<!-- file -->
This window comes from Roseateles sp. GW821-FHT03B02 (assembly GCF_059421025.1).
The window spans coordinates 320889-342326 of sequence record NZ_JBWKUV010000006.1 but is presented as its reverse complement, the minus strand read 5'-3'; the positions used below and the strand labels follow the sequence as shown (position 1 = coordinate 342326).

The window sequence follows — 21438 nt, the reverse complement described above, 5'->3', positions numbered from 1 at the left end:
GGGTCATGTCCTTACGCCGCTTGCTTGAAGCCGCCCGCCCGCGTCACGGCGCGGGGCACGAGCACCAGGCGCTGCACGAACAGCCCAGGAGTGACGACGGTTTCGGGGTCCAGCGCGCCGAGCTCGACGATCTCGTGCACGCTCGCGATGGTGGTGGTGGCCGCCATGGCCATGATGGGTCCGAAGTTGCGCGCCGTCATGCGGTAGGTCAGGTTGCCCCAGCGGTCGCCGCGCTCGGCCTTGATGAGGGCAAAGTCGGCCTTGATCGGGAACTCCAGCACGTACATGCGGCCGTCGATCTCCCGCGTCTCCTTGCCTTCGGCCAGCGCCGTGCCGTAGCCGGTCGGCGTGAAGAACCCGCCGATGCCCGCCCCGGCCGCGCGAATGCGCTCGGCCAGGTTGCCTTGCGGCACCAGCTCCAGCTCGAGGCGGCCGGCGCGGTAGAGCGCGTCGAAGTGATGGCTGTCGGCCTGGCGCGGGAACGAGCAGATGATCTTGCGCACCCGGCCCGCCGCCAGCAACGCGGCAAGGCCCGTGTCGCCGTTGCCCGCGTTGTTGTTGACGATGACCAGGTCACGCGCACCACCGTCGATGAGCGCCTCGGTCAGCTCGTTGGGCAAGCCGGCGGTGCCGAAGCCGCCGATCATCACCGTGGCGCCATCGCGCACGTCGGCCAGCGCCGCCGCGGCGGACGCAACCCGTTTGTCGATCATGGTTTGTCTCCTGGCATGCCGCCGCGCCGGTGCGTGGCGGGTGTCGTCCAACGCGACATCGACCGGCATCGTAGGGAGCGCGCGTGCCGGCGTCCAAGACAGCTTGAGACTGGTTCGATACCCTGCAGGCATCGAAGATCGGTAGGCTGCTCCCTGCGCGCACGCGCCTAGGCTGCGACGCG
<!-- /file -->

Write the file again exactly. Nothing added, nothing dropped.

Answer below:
This window comes from Roseateles sp. GW821-FHT03B02 (assembly GCF_059421025.1).
The window spans coordinates 320889-342326 of sequence record NZ_JBWKUV010000006.1 but is presented as its reverse complement, the minus strand read 5'-3'; the positions used below and the strand labels follow the sequence as shown (position 1 = coordinate 342326).

The window sequence follows — 21438 nt, the reverse complement described above, 5'->3', positions numbered from 1 at the left end:
GGGTCATGTCCTTACGCCGCTTGCTTGAAGCCGCCCGCCCGCGTCACGGCGCGGGGCACGAGCACCAGGCGCTGCACGAACAGCCCAGGAGTGACGACGGTTTCGGGGTCCAGCGCGCCGAGCTCGACGATCTCGTGCACGCTCGCGATGGTGGTGGTGGCCGCCATGGCCATGATGGGTCCGAAGTTGCGCGCCGTCATGCGGTAGGTCAGGTTGCCCCAGCGGTCGCCGCGCTCGGCCTTGATGAGGGCAAAGTCGGCCTTGATCGGGAACTCCAGCACGTACATGCGGCCGTCGATCTCCCGCGTCTCCTTGCCTTCGGCCAGCGCCGTGCCGTAGCCGGTCGGCGTGAAGAACCCGCCGATGCCCGCCCCGGCCGCGCGAATGCGCTCGGCCAGGTTGCCTTGCGGCACCAGCTCCAGCTCGAGGCGGCCGGCGCGGTAGAGCGCGTCGAAGTGATGGCTGTCGGCCTGGCGCGGGAACGAGCAGATGATCTTGCGCACCCGGCCCGCCGCCAGCAACGCGGCAAGGCCCGTGTCGCCGTTGCCCGCGTTGTTGTTGACGATGACCAGGTCACGCGCACCACCGTCGATGAGCGCCTCGGTCAGCTCGTTGGGCAAGCCGGCGGTGCCGAAGCCGCCGATCATCACCGTGGCGCCATCGCGCACGTCGGCCAGCGCCGCCGCGGCGGACGCAACCCGTTTGTCGATCATGGTTTGTCTCCTGGCATGCCGCCGCGCCGGTGCGTGGCGGGTGTCGTCCAACGCGACATCGACCGGCATCGTAGGGAGCGCGCGTGCCGGCGTCCAAGACAGCTTGAGACTGGTTCGATACCCTGCAGGCATCGAAGATCGGTAGGCTGCTCCCTGCGCGCACGCGCCTAGGCTGCGACGCG